Bill aims to protect public transit workers from attacks

Assaults against transit workers have spiked during the pandemic

By: - December 9, 2021 12:21 pm

Passengers board a New Jersey Transit train at Pennsylvania Station on April 26, 2017 in New York City. (Photo by Spencer Platt/Getty Images)

New Jersey lawmakers advanced a bill Thursday intended to protect bus drivers, train engineers, and other public transit employees from assault, a measure supporters say is critical as threats and attacks on transit workers have skyrocketed during the pandemic.

Assemblyman Daniel Benson (D-Mercer), a prime sponsor of the bill, said the “alarming rise” in attacks on transit workers inspired him to introduce the bill, which has bipartisan support.

Benson chairs the Assembly Transportation and Independent Authorities Committee, which unanimously passed the bill Thursday.

“Transportation workers are far too often subjected to vicious attacks by irate passengers for simply doing their jobs,” Benson said. “We need a better communication system on these buses and to make sure there are supports for the victims, many of whom have to go back on the same route with the same passengers the next day. This is hoping to stop the violence.”

The Motorbus and Passenger Rail Service Employee Violence Prevention Act would upgrade the penalty for assaulting a transit worker to at least a third-degree aggravated assault.

The bill would allow transit companies to ban offenders for up to a year, or for life if the attacker uses a deadly weapon. It would also require companies to equip vehicles with a communication system that workers can use to call law enforcement; establish an employee assistance program; provide anti-violence and mental health training for transit workers; and coordinate with law enforcement and transit police to protect workers on potentially problematic routes.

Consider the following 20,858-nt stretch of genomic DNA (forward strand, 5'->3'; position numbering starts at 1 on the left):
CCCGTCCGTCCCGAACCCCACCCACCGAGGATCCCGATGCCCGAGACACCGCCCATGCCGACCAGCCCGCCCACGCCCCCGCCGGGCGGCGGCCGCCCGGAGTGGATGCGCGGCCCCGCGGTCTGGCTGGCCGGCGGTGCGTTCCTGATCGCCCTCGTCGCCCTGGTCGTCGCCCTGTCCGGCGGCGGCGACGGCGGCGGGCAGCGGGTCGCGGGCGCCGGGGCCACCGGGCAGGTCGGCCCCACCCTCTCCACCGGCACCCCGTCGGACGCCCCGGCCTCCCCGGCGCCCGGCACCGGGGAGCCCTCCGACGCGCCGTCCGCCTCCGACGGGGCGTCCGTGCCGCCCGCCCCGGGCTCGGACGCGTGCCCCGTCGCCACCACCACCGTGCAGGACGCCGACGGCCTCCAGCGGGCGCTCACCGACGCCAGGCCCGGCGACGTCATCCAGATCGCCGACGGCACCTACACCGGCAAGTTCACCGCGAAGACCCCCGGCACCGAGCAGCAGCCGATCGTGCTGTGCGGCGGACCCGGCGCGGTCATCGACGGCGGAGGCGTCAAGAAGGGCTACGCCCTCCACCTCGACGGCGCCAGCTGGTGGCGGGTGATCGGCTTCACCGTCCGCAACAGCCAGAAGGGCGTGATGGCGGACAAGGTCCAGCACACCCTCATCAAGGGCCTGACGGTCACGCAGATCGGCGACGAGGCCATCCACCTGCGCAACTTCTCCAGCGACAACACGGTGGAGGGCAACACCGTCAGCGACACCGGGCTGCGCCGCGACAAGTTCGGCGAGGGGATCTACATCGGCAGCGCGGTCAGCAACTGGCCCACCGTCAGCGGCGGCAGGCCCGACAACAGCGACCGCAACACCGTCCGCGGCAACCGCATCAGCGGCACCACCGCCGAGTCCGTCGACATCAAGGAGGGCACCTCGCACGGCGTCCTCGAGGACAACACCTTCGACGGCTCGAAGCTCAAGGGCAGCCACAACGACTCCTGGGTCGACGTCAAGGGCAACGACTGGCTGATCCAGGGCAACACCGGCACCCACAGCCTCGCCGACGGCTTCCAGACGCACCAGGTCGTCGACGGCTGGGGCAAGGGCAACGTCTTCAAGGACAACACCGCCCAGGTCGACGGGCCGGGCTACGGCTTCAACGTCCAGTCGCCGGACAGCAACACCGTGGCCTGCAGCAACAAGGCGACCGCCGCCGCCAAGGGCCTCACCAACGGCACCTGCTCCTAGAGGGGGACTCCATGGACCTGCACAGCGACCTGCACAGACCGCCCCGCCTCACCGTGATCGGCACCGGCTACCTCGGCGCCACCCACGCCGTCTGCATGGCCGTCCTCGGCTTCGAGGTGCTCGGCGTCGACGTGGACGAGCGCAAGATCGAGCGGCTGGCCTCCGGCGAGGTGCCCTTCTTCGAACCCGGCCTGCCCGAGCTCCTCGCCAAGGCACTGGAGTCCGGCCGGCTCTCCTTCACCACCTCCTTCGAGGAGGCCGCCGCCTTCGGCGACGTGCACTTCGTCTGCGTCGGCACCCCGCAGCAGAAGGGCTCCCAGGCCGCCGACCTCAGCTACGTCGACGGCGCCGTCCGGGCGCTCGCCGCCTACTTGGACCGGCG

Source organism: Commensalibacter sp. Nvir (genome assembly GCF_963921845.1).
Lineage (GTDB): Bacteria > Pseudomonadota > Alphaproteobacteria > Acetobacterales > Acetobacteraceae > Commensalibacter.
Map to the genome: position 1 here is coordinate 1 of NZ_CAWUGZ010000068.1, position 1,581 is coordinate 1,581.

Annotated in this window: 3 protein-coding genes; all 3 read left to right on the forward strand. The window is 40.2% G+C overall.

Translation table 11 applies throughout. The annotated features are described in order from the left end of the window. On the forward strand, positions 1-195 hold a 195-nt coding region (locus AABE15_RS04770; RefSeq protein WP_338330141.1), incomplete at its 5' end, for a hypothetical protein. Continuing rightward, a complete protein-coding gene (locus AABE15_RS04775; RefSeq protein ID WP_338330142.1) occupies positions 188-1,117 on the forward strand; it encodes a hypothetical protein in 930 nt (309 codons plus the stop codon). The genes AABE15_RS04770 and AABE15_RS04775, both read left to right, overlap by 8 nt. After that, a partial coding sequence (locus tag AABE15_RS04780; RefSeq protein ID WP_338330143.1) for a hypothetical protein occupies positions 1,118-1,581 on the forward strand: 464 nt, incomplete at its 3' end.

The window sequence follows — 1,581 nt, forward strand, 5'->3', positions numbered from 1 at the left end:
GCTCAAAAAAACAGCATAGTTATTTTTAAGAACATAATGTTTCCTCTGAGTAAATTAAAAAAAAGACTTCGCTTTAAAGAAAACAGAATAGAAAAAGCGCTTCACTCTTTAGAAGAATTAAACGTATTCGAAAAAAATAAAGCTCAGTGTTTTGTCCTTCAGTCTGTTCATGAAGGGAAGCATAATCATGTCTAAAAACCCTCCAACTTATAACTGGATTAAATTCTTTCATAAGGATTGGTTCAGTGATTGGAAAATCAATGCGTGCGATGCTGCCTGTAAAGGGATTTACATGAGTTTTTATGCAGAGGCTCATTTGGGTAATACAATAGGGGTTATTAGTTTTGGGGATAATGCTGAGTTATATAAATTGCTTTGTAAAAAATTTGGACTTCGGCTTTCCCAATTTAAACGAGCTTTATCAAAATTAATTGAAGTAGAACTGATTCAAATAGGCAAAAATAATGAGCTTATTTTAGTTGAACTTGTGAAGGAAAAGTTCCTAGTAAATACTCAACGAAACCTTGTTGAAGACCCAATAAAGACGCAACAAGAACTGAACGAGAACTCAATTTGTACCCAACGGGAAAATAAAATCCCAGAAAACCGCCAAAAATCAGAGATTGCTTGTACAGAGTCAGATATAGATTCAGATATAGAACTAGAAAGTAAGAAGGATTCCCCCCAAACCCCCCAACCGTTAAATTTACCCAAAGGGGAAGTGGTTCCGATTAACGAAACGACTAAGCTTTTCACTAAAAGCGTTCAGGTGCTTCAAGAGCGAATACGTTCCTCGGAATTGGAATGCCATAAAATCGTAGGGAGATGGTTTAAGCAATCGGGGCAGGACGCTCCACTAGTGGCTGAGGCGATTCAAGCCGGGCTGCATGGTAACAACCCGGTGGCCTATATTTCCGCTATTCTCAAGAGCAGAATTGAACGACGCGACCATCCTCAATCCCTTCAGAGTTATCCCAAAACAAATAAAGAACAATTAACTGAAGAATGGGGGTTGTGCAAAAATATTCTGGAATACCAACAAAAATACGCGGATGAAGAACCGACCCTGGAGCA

Ron Sabol is legislative director of the Sheet Metal, Air, Rail, Transportation Transportation Division, a union that supports transit workers. He testified in support of the bill.

“The pending bill is critical to all transit workers as well as the public,” Sabol said. “No one should be scared or in fear of their life when going to work.”

In October, an NJ Transit rail passenger pulled a knife on a conductor who asked him to wear a mask in Bergen County. In August, another rail passenger hit, cursed, and used racial slurs toward an NJ Transit conductor who had asked him to put on a mask. Offenders in both incidents were arrested.

The Senate Transportation Committee passed a version of the bill in November.

Cracking down on dirt bikes and ATVs

The Transportation and Independent Authorities Committee also advanced another bill Thursday that would allow municipalities to pass ordinances to confiscate and destroy any all-terrain vehicles, dirt bikes, or snowmobiles that are driven illegally on public property.

Under current law, such vehicles get impounded and then returned to owners once they pay towing costs and show proof of registration and insurance.

Assemblyman William Moen (D-Camden) said he co-sponsored the bill because he feels these vehicles are dangerous when driven illegally. Several ATV riders have died in crashes in Camden in recent years, including a recent wreck in April.

“I personally have seen the destruction and damage these things can do,” Moen said.

Benson noted it’s a problem particularly in cities.

“It’s very unsafe, and very often, they’re driven at excessive speeds, sometimes at night without the lights even on,” he said.

Assemblyman Benjie Wimberly (D-Passaic) also applauded the bill.

“We have major problems here in Paterson, and unfortunately, the police can’t chase them,” Wimberly said.


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Dana DiFilippo
Dana DiFilippo

Dana DiFilippo comes to the New Jersey Monitor from WHYY, Philadelphia’s NPR station, and the Philadelphia Daily News, a paper known for exposing corruption and holding public officials accountable. Prior to that, she worked at newspapers in Cincinnati, Pittsburgh, and suburban Philadelphia and has freelanced for various local and national magazines, newspapers and websites. She lives in Central Jersey with her husband, a photojournalist, and their two children.